US Catholic Faith in Real Life

Why the Christian call to justice supersedes the legal order

Not all laws are just, and conflating the two means ignoring history.

By Meghan J. Clark | Print this pagePrint | Email this pageShare
Article Justice

Abiding by the law is a preeminent American value, yet a fixation with the letter of the law is often used to perpetuate injustice. Scripture says that law is important but also warns against a narrow focus on law at the expense of dignity or mercy. In one of his more scandalous moments, Jesus breaks religious law when he heals the sick on the Sabbath. According to Deuteronomy, the legal punishment for a woman caught in adultery was death. But Jesus intervenes on behalf of the woman caught in adultery. “She broke the law” was not all that mattered. 

A just law is one that upholds human dignity and is directed at the common good. For St. Augustine and Thomas Aquinas, laws that fail to do so are unjust and improper. An unjust law is not binding upon Christian consciences. Movements for justice often invoke this basic Christian tradition challenging unjust laws and structures. During the violent and repressive military dictatorship in El Salvador, Oscar Romero urged members of the police and military to disobey unjust orders and stop the repression. Preaching days before his assassination, Romero reminded the faithful, “The law has to be at the service of human dignity and not focused on legal details that so often can trample people’s honor.” Any law that dehumanizes or violates human dignity is unjust.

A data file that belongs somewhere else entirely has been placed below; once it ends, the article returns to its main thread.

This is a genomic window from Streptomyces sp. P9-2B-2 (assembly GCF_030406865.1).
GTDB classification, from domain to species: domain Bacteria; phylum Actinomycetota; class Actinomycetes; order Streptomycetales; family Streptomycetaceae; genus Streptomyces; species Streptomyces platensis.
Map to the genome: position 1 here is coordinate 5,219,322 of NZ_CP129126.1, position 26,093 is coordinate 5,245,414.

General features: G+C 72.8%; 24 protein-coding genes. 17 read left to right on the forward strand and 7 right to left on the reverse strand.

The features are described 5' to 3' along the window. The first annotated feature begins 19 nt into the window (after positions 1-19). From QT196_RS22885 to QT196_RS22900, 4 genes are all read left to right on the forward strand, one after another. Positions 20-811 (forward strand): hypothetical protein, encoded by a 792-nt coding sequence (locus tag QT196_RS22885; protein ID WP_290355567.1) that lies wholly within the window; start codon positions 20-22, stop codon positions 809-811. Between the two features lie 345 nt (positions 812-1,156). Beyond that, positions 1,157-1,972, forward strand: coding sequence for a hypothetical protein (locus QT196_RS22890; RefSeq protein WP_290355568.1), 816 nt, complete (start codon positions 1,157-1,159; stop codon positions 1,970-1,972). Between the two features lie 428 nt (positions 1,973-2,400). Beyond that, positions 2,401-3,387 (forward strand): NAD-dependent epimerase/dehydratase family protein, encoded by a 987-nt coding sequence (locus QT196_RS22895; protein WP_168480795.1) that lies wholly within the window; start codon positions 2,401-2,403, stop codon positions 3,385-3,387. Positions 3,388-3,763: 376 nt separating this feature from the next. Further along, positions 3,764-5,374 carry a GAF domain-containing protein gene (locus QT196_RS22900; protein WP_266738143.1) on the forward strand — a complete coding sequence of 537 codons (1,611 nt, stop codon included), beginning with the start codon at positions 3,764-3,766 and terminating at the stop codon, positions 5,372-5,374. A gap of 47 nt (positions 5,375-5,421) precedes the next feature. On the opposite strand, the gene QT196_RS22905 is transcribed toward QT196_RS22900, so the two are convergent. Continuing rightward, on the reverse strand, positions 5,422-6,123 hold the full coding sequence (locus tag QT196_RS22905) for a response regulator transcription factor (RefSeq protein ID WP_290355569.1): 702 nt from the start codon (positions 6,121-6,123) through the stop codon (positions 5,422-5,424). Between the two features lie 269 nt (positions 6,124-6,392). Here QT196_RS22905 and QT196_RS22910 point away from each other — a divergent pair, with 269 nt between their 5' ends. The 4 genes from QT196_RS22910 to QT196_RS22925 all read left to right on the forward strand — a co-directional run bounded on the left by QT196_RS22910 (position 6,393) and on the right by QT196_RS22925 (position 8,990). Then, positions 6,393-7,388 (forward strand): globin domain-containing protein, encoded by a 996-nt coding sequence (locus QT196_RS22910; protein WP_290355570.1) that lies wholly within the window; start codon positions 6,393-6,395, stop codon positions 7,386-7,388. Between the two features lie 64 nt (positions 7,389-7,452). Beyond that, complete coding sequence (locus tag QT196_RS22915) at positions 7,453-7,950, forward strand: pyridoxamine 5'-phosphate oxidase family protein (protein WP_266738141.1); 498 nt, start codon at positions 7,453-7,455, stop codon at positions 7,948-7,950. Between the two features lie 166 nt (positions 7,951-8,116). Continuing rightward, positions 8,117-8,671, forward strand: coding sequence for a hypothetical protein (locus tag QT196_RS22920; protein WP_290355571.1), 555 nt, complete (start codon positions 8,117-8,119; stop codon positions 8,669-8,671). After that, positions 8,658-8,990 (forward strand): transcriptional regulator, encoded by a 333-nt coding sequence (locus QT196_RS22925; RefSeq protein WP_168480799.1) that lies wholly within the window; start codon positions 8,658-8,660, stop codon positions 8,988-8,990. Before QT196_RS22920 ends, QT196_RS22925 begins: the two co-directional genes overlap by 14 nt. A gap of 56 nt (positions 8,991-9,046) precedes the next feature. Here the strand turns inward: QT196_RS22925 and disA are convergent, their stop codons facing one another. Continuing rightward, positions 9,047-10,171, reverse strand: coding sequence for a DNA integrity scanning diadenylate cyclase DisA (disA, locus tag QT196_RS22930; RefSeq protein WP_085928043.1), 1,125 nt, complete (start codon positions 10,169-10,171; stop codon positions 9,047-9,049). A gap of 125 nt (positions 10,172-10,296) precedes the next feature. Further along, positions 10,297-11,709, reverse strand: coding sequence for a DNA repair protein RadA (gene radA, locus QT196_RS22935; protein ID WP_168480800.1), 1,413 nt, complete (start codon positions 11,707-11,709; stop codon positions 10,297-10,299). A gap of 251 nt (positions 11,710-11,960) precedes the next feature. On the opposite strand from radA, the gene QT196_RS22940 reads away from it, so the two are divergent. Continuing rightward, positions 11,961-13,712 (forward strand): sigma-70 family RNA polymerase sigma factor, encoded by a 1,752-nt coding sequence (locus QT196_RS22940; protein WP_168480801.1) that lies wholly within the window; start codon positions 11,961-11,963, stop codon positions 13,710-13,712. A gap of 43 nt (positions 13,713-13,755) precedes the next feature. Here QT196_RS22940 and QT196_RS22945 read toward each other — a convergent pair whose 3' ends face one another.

In contrast, American culture often reduces law and justice so that colloquially legal and just are used interchangeably. This is perhaps most evident and dangerous with regard to immigration and racial justice. After a parish panel on immigration I sat on last year, an older man charged toward the table furious. “How dare you malign Martin Luther King Jr. and suggest he advocated breaking the law! He would never have broken the law,” he insisted. 

Conflating law and justice requires ignoring history. Slavery and segregation were legal but they were never just. In his “Letter from a Birmingham Jail” King reminded his critics that “everything Hitler did in Germany was legal” and it was illegal to “aid and comfort” a Jewish person in Hitler’s Germany. King broke unjust laws and organized others to do so as well. Civil disobedience as practiced by King exemplifies a deep respect for rule of law while refusing to idolize a particular legal system. Laws matter, but they must be just in both form and application.

King noticed the greatest opposition to dismantling unjust laws often comes from those “more devoted to order than to justice” and those who have a “shallow understanding” of the situation. Family histories of immigration are one example of how a shallow understanding by people of good will impedes justice and prioritizes the status quo over justice. Today’s immigrants are pitted against earlier “good immigrants” who came the “right way” and followed the law. 

In 1848 my ancestors Timothy and Margaret Clarke, newlyweds from Ireland, boarded a boat for the United States, fleeing poverty and famine. They are the quintessential example of “the right way” invoked in today’s public debate. However, if my ancestors were subject to today’s immigration laws, they would have died in Ireland or migrated illegally. Of the millions of Irish immigrants who arrived in the United States during the 19th century, 95 percent would be denied legal entry based upon today’s laws. 

Today individuals wait years, sometimes decades, in the legal process to join family members. For those fleeing violence, persecution, and poverty, there are no good options. Everyone agrees the current system is broken, yet political will to create a just system continues to elude the nation. As Christians, we are called to distinguish between what is legal and what is just, to challenge unjust laws, and to prioritize dignity over order.

This article also appears in the October 2018 issue of U.S. Catholic (Vol. 83, No. 10, page 10).

Published: 
Friday, September 21, 2018